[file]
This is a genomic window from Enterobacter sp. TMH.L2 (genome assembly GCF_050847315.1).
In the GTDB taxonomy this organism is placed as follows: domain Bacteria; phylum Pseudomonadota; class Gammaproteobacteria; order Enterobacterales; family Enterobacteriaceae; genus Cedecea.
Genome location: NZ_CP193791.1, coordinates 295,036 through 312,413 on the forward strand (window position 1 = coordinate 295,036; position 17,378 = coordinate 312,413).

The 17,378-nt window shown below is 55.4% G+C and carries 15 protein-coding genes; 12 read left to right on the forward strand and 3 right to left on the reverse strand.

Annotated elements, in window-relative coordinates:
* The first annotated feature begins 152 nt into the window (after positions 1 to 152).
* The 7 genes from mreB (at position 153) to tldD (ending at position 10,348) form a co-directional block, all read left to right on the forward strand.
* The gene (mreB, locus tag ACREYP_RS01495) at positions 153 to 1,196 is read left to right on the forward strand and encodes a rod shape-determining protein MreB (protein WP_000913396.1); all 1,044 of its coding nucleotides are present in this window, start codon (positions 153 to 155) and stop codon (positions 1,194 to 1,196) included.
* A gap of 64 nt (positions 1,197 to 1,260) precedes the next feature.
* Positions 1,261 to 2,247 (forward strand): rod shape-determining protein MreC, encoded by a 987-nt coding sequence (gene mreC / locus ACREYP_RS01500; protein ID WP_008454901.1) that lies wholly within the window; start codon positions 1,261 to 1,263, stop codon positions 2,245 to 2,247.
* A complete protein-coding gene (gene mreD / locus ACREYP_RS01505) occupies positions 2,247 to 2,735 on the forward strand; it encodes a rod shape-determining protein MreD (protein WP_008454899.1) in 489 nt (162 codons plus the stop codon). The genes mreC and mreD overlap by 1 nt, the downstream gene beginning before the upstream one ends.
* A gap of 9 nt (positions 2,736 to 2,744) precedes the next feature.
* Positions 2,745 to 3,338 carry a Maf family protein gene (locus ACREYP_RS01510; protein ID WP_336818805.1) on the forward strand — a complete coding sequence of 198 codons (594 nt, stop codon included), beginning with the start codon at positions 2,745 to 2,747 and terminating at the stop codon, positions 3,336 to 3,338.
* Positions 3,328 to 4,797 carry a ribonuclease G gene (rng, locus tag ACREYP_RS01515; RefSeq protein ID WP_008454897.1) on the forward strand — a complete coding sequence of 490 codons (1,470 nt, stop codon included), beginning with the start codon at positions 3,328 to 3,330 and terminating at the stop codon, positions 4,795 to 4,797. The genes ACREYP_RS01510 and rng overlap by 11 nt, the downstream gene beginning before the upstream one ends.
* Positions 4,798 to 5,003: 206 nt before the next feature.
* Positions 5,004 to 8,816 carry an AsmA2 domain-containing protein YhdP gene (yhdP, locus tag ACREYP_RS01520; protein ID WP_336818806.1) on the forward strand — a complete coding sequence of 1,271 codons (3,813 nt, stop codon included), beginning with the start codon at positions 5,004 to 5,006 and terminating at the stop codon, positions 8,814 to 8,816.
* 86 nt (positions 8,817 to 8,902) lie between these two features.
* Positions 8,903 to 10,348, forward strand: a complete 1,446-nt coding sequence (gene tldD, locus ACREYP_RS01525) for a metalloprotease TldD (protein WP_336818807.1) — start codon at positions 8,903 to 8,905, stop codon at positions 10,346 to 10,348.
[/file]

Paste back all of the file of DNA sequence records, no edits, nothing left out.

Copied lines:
This is a genomic window from Enterobacter sp. TMH.L2 (genome assembly GCF_050847315.1).
In the GTDB taxonomy this organism is placed as follows: domain Bacteria; phylum Pseudomonadota; class Gammaproteobacteria; order Enterobacterales; family Enterobacteriaceae; genus Cedecea.
Genome location: NZ_CP193791.1, coordinates 295,036 through 312,413 on the forward strand (window position 1 = coordinate 295,036; position 17,378 = coordinate 312,413).

The 17,378-nt window shown below is 55.4% G+C and carries 15 protein-coding genes; 12 read left to right on the forward strand and 3 right to left on the reverse strand.

Annotated elements, in window-relative coordinates:
* The first annotated feature begins 152 nt into the window (after positions 1 to 152).
* The 7 genes from mreB (at position 153) to tldD (ending at position 10,348) form a co-directional block, all read left to right on the forward strand.
* The gene (mreB, locus tag ACREYP_RS01495) at positions 153 to 1,196 is read left to right on the forward strand and encodes a rod shape-determining protein MreB (protein WP_000913396.1); all 1,044 of its coding nucleotides are present in this window, start codon (positions 153 to 155) and stop codon (positions 1,194 to 1,196) included.
* A gap of 64 nt (positions 1,197 to 1,260) precedes the next feature.
* Positions 1,261 to 2,247 (forward strand): rod shape-determining protein MreC, encoded by a 987-nt coding sequence (gene mreC / locus ACREYP_RS01500; protein ID WP_008454901.1) that lies wholly within the window; start codon positions 1,261 to 1,263, stop codon positions 2,245 to 2,247.
* A complete protein-coding gene (gene mreD / locus ACREYP_RS01505) occupies positions 2,247 to 2,735 on the forward strand; it encodes a rod shape-determining protein MreD (protein WP_008454899.1) in 489 nt (162 codons plus the stop codon). The genes mreC and mreD overlap by 1 nt, the downstream gene beginning before the upstream one ends.
* A gap of 9 nt (positions 2,736 to 2,744) precedes the next feature.
* Positions 2,745 to 3,338 carry a Maf family protein gene (locus ACREYP_RS01510; protein ID WP_336818805.1) on the forward strand — a complete coding sequence of 198 codons (594 nt, stop codon included), beginning with the start codon at positions 2,745 to 2,747 and terminating at the stop codon, positions 3,336 to 3,338.
* Positions 3,328 to 4,797 carry a ribonuclease G gene (rng, locus tag ACREYP_RS01515; RefSeq protein ID WP_008454897.1) on the forward strand — a complete coding sequence of 490 codons (1,470 nt, stop codon included), beginning with the start codon at positions 3,328 to 3,330 and terminating at the stop codon, positions 4,795 to 4,797. The genes ACREYP_RS01510 and rng overlap by 11 nt, the downstream gene beginning before the upstream one ends.
* Positions 4,798 to 5,003: 206 nt before the next feature.
* Positions 5,004 to 8,816 carry an AsmA2 domain-containing protein YhdP gene (yhdP, locus tag ACREYP_RS01520; protein ID WP_336818806.1) on the forward strand — a complete coding sequence of 1,271 codons (3,813 nt, stop codon included), beginning with the start codon at positions 5,004 to 5,006 and terminating at the stop codon, positions 8,814 to 8,816.
* 86 nt (positions 8,817 to 8,902) lie between these two features.
* Positions 8,903 to 10,348, forward strand: a complete 1,446-nt coding sequence (gene tldD, locus ACREYP_RS01525) for a metalloprotease TldD (protein WP_336818807.1) — start codon at positions 8,903 to 8,905, stop codon at positions 10,346 to 10,348.